Monday, January 15, 2007

ku # 450 - What kind of photographer are you?

I was nosing around, investigating the notion of reading photographs. Steve Durbin's featured comment on urban ku # 20 and comment on intent (see below) was the instigation.

My initial area of interest was Roland Barthes' idea of Studium and Punctum. According to Barthes, Studium stands for the general, cultured interest one has in photographs. Punctum is the personal relation, the emotional side. It occurs when one is deeply touched by a picture. Barthes writes, " is this element which rises from the scene, shoots out of it like an arrow, and pierces me. A Latin word exists to designate this wound, this prick, this mark made by a pointed instrument: the word suits me all the better in that it also refers to the notion of punctuation, and because the photographs I am speaking of are in effect punctuated, sometimes even speckled with these sensitive points; precisely, these marks, these wounds are so many points ... A photograph's punctum is that accident which pricks me — but also bruises me, is poignant to me."

Barthes goes on to state that photos which exemplify studium appeal on "the order of liking, not loving...I glance through them, I don't recall them...I am interested in them (as I am interested in the world), I do not love them."" I don't know if Barthes ever states directly that he "loves" a photograph that "bruises me, is poignant to me, but he does state that "...While most photographs offer only the identity of an object, those that project a punctum potentially offer the truth of the subject....they challenge us outside any generality...these are the photos which take our breath away...", so I'll go out on a limb here and venture, what's not to love about photographs that meet that criteria?"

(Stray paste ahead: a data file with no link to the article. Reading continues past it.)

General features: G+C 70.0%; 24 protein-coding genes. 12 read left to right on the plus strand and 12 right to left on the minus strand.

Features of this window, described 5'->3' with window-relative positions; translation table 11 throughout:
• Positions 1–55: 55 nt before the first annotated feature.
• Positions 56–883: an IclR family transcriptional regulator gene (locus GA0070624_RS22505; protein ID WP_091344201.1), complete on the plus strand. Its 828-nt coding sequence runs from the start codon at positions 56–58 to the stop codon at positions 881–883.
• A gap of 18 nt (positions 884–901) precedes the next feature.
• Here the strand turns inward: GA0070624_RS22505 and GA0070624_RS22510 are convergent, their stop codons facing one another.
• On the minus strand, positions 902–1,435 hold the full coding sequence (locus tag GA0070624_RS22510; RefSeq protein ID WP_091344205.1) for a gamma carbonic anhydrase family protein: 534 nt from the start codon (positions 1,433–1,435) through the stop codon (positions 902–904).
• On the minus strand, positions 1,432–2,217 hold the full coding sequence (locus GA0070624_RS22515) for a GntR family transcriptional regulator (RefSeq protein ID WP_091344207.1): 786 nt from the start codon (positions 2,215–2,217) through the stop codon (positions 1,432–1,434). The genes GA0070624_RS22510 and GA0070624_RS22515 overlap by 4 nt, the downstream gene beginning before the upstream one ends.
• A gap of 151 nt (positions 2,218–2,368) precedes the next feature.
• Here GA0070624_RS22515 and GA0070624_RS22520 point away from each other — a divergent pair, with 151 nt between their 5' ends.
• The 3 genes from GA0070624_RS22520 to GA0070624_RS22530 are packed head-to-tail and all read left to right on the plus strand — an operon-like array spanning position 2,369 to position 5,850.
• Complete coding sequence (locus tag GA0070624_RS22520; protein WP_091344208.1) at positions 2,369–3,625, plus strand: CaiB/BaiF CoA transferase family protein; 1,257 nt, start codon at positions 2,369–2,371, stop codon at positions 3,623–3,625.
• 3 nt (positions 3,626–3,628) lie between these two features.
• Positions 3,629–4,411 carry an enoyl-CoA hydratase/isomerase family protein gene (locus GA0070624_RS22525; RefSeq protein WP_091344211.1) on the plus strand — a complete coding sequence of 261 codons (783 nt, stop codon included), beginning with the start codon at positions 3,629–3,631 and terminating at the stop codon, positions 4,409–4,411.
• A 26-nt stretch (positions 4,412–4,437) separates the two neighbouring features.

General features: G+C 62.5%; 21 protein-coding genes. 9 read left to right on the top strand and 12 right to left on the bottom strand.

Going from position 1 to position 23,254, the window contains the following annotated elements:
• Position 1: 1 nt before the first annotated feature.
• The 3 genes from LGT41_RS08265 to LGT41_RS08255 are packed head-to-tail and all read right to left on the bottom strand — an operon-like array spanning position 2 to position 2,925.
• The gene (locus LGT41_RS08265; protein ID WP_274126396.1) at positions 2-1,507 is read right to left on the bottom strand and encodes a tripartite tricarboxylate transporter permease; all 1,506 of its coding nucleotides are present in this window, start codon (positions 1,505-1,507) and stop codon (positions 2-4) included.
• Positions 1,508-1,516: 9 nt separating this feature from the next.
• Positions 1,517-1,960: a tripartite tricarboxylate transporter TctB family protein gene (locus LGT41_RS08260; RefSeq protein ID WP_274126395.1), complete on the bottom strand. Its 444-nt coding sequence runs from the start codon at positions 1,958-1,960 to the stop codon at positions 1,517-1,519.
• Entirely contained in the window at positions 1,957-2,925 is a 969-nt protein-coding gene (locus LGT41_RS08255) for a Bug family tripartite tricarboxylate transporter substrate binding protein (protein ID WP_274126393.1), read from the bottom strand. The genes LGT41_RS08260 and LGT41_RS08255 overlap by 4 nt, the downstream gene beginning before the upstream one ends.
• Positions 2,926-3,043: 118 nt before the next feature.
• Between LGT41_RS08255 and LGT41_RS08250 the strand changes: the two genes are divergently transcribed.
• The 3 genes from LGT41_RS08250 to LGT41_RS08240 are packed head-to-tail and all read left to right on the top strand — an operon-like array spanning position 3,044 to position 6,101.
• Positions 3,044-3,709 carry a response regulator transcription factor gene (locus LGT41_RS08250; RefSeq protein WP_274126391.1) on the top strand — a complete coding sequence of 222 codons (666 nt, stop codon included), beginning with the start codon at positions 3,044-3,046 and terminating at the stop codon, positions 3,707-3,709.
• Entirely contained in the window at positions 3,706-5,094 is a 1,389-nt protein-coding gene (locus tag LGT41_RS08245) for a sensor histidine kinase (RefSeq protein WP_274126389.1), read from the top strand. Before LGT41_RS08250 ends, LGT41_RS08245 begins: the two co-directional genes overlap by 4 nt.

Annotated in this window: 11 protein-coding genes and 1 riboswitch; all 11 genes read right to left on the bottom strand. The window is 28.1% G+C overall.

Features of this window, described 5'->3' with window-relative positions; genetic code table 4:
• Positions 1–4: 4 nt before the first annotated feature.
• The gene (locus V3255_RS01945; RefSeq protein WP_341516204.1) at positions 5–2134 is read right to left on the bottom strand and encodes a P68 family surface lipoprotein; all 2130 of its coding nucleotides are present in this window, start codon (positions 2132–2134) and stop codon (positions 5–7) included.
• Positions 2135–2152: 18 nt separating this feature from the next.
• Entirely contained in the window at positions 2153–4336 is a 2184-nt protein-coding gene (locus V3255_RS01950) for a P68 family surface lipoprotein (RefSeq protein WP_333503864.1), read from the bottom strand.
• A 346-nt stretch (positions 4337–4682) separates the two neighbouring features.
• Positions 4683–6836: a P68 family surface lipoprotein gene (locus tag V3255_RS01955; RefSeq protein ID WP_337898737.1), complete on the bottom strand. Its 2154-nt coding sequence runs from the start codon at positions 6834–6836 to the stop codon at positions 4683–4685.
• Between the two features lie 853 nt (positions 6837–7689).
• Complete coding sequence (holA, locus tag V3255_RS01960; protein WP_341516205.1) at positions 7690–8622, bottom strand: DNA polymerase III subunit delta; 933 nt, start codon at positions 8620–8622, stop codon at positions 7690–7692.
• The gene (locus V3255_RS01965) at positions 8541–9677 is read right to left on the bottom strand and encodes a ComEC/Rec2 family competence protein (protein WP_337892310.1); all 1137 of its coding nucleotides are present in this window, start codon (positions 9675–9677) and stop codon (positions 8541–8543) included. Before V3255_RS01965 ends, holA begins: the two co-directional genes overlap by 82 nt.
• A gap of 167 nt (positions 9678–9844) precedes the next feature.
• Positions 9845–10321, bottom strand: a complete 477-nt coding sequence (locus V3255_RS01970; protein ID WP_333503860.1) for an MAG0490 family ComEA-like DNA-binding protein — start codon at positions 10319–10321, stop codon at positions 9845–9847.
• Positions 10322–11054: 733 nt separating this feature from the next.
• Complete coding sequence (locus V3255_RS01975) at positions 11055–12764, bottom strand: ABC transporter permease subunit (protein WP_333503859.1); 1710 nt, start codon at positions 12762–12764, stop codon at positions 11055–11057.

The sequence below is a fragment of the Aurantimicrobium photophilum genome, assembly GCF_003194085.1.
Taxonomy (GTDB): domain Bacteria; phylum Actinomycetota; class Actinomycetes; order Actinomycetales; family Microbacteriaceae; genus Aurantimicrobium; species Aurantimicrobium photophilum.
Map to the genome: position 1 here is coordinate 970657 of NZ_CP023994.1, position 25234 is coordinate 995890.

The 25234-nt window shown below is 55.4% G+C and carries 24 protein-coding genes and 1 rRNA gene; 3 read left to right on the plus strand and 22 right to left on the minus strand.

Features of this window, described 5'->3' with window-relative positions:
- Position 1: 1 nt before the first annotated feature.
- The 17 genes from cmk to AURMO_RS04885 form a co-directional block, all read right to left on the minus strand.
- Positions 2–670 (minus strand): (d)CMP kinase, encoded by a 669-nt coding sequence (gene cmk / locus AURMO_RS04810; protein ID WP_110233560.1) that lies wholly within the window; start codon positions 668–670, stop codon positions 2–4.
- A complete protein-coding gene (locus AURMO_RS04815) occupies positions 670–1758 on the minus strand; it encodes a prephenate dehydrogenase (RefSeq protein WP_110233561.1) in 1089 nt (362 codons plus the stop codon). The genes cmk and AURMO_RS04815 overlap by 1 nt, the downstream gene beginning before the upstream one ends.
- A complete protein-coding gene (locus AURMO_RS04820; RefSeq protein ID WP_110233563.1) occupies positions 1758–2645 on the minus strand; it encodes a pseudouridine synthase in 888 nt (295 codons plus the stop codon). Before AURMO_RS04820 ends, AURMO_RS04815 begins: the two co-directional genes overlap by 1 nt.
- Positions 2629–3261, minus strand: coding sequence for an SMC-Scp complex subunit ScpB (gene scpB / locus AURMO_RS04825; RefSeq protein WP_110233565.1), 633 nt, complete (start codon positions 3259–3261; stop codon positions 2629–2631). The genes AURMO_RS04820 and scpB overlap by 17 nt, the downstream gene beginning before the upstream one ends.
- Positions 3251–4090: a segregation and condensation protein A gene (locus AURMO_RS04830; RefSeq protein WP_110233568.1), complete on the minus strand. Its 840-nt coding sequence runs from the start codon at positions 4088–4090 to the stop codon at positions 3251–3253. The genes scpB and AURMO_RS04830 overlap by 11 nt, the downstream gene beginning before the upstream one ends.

So, you might ask, what does this have to do with the question what kind of photographer are you? Well, maybe nothing...but, while I was nosing around I also came across this - from Reading Photographs by Hans Durrer : judge photographs by the — perceived — sincerity of the photographer (intent?) is highly problematic. Ansel Adams, who refers to photographers as artists, points out: 'Some of the worst artists, after all, are the most sincere... the only things that distinguish the photographer from everybody else are his pictures,' he should be judged by them, he argues, because 'major art, by definition, can stand independent of its maker'".

It is not without significance that Adams is referring here to the concept of 'beauty in photography', so the title of his book, and as far as the aesthetics of form is concerned, one cannot but agree with him. Documentary (photography), however, is not only about form, which is exactly why sincerity and biography do matter. As Stott says: 'The heart of documentary is not form or style or medium, but always content.' Furthermore, documentarists stress feelings, '... they believe that a fact to be true and important must be felt.' This is not to say that form in documentary is without relevance, this is only to say that documentary aims, primarily, at being true, not at being beautiful. Yet what is true is often beautiful.

From that I infer (and believe - always have, always will) that intent matters. Point In fact, I believe that it matters very much. Almost to the point that I believe it is a photographers (artist's) responsibility to state his intentions.

That said, the question that came to my mind after reading this excerpt was, "Am I a documentary photographer"?